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Moving Mountains!!!

While riding home the other day I noticed something unusual off to the side of the road. It was a huge pile, no more like a mountain of leaves!  They had been bagged and appeared to be headed for the landfill. I pulled in and knocked on the door of the property owner. The door cracked barely open and a small lady with a soft voice said hello. After exchanging greetings I pointed to the mountain in her yard and asked about it. She informed me that I was welcome to take as many of the bags I wished. I thanked her and began to work. I was going to move that mountain!

Equipped nothing but leather gloves, a truck & trailer, and will power I went after my goal. Loading the wet bags on a frozen day was a challenge. As I unloaded the bags of biomass, I staged them in locations that would make it easy to spread. Three large piles sit waiting to be applied. Over 50 bags total is a fair estimate. I plan to use some of them as brown material in compost, sheet mulching, and biotowers. The soil I started with here is sandy and will benefit greatly from the added biomass. Worms, fungi, and bacteria will move in and break them down into beautiful soil very quickly. That beautiful soil will be the foundation of my permaculture food forest. That food forest is going to be a reality!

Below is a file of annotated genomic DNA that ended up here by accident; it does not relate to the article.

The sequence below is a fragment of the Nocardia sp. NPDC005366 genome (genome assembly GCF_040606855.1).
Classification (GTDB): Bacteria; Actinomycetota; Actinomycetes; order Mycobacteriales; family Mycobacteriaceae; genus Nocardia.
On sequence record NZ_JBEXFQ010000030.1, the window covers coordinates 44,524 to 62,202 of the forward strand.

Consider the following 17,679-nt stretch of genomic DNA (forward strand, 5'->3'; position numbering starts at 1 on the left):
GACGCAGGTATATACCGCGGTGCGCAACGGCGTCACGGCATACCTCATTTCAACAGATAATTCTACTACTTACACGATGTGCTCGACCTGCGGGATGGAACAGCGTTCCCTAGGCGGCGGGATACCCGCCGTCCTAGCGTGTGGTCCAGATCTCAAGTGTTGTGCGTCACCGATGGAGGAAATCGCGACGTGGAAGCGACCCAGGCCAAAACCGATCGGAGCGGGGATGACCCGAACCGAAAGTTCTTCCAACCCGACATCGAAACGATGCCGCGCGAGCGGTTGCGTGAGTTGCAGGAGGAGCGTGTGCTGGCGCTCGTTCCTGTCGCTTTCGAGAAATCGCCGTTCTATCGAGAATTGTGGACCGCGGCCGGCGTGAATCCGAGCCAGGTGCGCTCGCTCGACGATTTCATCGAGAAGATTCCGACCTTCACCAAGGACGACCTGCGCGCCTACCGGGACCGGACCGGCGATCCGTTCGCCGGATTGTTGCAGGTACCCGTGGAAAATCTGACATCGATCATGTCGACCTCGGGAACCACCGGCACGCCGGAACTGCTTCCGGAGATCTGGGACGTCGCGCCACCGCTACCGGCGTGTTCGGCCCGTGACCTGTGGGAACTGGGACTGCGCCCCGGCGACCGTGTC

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Use what you have to get what you want!

What did I want?  A worm bin! 

My path to permaculture has lead me to appreciate what these little creatures can do. Worms help with fertility, proper moisture levels, soil aeration, bacterial and fungal inoculation just to name a few of their benefits.

I took a survey of scraps from previous projects. My rabbit and chicken tractor projects did not leave me with alot of extra materials I knew. Alot of materials thankfully weren’t required for my worm bin. Some old boards, a piece of tin, and some sewing together of 1/2 in hardware clothe scraps made enough materials to make my first worm bin for FREE!)

  1. First, we built a simple box frame from some old weathered lumber.
  2. Next, we covered one side with 1/2″ hardware clothes to prevent predation from underneath. 
  3. Then, we layered in our eggshells, chicken manure, cardboard, shredded paper, and compost.
  4. Finally, we covered it with a piece of tin and a weight.

I had some great help that day that was interested in learning basic carpentry which was great to share. It’s unclear if I’m happier about having accomplished a goal or that it is was upcycled from what most would consider useless!